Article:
Of course, we’re seeing desperate and pathetic efforts to declare the results illegitimate. For example, Paul Krugman of the New York Times said last night that Hillary Clinton’s loss was due to conscious efforts to suppress the African-American vote.
That idea is beyond preposterous and intellectually deranged. What we saw was a national wave that turned blue states red, not a case in which voter ID laws and efforts to restrict early voting changed the balance of a state or two.
We saw the populaces of America’s rural counties and exurbs — places Donald Trump visited and said had been neglected and forgotten and mistreated by America’s leaders — rise up practically in unison and vote for someone who said he would be the vehicle of their anger and the tribune of their restoration. Continue reading
The poll, published by CNN, shows 23 percent of Americans who voted this election season identified themselves as Catholic, while 27 percent said they were Protestant, 24 percent “Other Christian,” 15 percent “No Religion,” and three percent “Jewish.” Of the Catholics who voted, 52 percent voted for Trump and 45 percent voted for Clinton. Continue reading
For the might of the gentile,
Unsmote by the sword,
Hath melted like snow
In the glance of the Lord.
Lord Byron, The Destruction of Sennacherib
If I have learned anything over this wildest of Presidential campaigns it is not to underestimate Donald J. Trump, or rather I should say President Elect Donald J. Trump. With all of his manifest flaws, he has triumphed in a pursuit of the Presidency that I at first thought was a bad publicity stunt. After he took the nomination I grudgingly concluded that in this odd year, against a status quo candidate like Hillary Clinton, he would win. However, his achievement should not be underestimated. Against a biased, and proud of its bias, media, against the entertainment industry, against big business and big unions, with a divided party, and spending much less money than his adversary, he won. To be sure Hillary Clinton had her problems, but she also had the Clinton political machine behind her and a media intent on covering for her as much as possible, with a corrupt establishment fully in her corner. Trump’s defeat of all that power arrayed against him is unbelievable, and a tribute to him and his hard core supporters. I have predicted that Trump will be a bad President. May that prediction be mistaken. May we all join in this prayer for him and for us that is adapted from George Washington’s letter to the States of June 8, 1783:
Almighty GOD; we make our earnest prayer that Thou wilt keep the United States in Thy holy protection, that thou wilt incline the hearts of citizens to cultivate a spirit of subordination and obedience to government; and entertain a brotherly affection and love for one another and for their fellow citizens of the United States of America at large. And finally that Thou wilt most graciously be pleased to dispose us all to do justice, to love mercy and to demean ourselves with that charity, humility and pacific temper of mind which were the characteristics of The Divine Author of our blessed religion, and without whose example in these things we can never hope to be a happy nation. Grant our supplication, we beseech thee, through Jesus Christ Our Lord.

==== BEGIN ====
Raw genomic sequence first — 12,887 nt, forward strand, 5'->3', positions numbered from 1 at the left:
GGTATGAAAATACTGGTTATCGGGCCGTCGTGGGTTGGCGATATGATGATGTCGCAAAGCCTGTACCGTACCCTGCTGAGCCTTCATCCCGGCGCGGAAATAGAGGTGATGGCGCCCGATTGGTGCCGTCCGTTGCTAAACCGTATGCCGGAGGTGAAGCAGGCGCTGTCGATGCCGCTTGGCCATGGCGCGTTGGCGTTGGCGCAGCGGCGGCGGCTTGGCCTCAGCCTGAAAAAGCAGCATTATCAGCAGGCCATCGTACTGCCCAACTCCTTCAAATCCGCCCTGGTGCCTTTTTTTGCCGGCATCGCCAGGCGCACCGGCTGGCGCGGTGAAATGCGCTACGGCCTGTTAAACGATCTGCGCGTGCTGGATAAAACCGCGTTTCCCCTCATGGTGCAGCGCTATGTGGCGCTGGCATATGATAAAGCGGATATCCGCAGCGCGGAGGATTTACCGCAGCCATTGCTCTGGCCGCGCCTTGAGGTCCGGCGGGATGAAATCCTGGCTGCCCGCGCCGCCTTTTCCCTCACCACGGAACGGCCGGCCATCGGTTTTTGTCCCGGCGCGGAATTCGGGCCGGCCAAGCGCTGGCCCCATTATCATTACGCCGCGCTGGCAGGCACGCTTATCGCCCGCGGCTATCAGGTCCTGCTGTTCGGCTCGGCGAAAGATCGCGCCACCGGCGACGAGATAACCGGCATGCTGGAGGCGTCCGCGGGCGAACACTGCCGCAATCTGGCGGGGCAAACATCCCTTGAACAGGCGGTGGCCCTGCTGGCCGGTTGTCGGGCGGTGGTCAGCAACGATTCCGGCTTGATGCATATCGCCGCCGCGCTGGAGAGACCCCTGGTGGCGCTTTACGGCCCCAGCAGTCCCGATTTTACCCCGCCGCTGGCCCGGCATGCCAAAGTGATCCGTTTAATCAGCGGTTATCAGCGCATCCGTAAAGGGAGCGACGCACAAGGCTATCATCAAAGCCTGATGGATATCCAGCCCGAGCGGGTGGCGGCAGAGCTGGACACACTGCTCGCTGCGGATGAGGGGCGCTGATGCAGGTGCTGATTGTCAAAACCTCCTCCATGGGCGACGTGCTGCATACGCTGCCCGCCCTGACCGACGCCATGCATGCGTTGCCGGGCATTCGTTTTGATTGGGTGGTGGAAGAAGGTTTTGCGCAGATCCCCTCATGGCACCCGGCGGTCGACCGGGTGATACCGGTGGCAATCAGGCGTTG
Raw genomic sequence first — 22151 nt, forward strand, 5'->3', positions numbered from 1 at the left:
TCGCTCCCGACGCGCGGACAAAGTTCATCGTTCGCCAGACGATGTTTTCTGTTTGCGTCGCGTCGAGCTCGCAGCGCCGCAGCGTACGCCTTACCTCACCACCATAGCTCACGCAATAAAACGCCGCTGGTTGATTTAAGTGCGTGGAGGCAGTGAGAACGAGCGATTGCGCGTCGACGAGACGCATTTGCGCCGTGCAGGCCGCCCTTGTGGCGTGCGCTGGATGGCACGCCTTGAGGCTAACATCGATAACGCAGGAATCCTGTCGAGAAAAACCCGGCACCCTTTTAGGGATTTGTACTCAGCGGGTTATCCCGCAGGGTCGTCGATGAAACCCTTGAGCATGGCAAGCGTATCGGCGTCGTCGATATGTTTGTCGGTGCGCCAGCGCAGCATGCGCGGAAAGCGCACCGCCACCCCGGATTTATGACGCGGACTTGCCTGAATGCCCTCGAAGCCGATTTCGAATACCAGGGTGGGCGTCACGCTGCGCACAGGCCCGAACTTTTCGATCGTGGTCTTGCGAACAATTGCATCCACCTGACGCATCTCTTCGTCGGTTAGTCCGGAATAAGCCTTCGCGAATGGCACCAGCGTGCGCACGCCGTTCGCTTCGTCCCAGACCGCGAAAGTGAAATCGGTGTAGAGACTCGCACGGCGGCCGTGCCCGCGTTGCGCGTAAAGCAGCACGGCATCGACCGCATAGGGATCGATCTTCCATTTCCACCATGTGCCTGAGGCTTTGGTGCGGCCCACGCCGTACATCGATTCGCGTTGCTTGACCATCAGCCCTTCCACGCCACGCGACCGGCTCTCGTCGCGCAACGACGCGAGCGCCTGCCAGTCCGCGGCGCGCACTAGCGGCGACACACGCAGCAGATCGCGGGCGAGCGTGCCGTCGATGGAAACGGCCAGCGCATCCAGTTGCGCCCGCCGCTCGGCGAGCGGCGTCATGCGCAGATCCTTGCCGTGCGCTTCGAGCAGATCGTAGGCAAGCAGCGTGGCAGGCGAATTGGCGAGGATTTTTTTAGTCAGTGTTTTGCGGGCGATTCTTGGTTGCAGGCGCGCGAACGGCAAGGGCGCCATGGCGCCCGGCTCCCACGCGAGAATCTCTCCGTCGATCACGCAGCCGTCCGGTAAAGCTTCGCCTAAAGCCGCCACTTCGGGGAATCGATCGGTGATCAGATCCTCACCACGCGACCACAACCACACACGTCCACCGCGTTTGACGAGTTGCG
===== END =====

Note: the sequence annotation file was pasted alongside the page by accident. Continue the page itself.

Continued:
As usual, TAC will have an open thread for election night. In regard to the presidential contest, most of the polls show Clinton with a three to four point advantage. However, two of the most accurate polls from 2012, the Los Angeles Times Daybreak Poll and IDB, show Trump ahead by three and two points respectively. Additionally, while national polls were placing Clinton ahead yesterday, most electoral college projections showed Trump’s position improving, with him nipping at Clinton’s heels. This really does not make much sense, but that is par for this skunk-fest of an election. My hypothesis is that the polls have been off because of an inability of most them to accurately gauge Trump’s support. We shall all find out soon enough.
Things to watch for tonight: If Trump takes Florida and Ohio he will likely need just one or two blue states to win, assuming that Iowa and the Romney states from 2012 fall to him. There will be likely a titanic contest in the upper Midwest tonight over Michigan, Wisconsin and, perhaps, Minnesota. The Dems also seem worried about Pennsylvania. If Trump flips one of these states, than he can likely start calling himself Mr. President. New Hampshire and Maine 2 could be absolutely critical if the contest is close and Trump does not flip one of the states in the Upper Midwest or the Keystone State. In such a scenario, assuming that Trump takes Florida, North Carolina and Ohio, they set him up to win if he takes Nevada or Colorado. Additionally, keep your eyes on Oregon. If there is one state I think might shockingly flip from blue to red, in defiance of all the polls, it would be that one.
In regard to the Senate, it could be a nail biter to see which party controls it. In the House the GOP is expected to hold, but the margin in the House could be critical over the next two years.
It promises to be an exciting election night if not an edifying one! As always, put your comments in the comboxes.
All times are Central Standard Time
6:30 AM-Just got back from voting. One of the perks of living in a small town is little waiting in order to vote. It seemed to me as if the polls were less busy than in 2012 and 2008.
5:05 PM-First polls close in an hour. Lots of exit poll chatter that I won’t bore you with due to my conviction that exit polls tend to be unreliable.
6:00 PM- Vermont called for Clinton. Indiana and Kentucky called for Trump. Too close to call: Virginia, Georgia and South Carolina. Georgia and South Carolina being too close to call is not good news for Trump.
6:30 PM-West Virginia called for Trump. North Carolina and Ohio too close to call. Republican Senator Portman of Ohio has won re-election.